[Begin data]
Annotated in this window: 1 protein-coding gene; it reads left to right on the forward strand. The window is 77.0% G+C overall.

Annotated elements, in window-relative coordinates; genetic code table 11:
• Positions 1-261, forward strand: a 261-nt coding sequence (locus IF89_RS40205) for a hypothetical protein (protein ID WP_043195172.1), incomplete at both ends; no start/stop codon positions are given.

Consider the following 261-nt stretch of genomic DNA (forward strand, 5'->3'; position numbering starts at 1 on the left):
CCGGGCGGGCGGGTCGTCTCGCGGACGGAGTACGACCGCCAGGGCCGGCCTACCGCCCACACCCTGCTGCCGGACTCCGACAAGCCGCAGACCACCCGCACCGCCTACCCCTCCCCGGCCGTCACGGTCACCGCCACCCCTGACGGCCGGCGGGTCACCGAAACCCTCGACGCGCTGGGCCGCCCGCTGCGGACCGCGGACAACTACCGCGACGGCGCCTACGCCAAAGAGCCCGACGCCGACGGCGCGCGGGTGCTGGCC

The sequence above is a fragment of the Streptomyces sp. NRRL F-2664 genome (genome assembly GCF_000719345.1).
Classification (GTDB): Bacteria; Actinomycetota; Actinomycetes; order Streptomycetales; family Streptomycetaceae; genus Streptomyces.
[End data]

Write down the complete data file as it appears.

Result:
Annotated in this window: 1 protein-coding gene; it reads left to right on the forward strand. The window is 77.0% G+C overall.

Annotated elements, in window-relative coordinates; genetic code table 11:
• Positions 1-261, forward strand: a 261-nt coding sequence (locus IF89_RS40205) for a hypothetical protein (protein ID WP_043195172.1), incomplete at both ends; no start/stop codon positions are given.

Consider the following 261-nt stretch of genomic DNA (forward strand, 5'->3'; position numbering starts at 1 on the left):
CCGGGCGGGCGGGTCGTCTCGCGGACGGAGTACGACCGCCAGGGCCGGCCTACCGCCCACACCCTGCTGCCGGACTCCGACAAGCCGCAGACCACCCGCACCGCCTACCCCTCCCCGGCCGTCACGGTCACCGCCACCCCTGACGGCCGGCGGGTCACCGAAACCCTCGACGCGCTGGGCCGCCCGCTGCGGACCGCGGACAACTACCGCGACGGCGCCTACGCCAAAGAGCCCGACGCCGACGGCGCGCGGGTGCTGGCC

The sequence above is a fragment of the Streptomyces sp. NRRL F-2664 genome (genome assembly GCF_000719345.1).
Classification (GTDB): Bacteria; Actinomycetota; Actinomycetes; order Streptomycetales; family Streptomycetaceae; genus Streptomyces.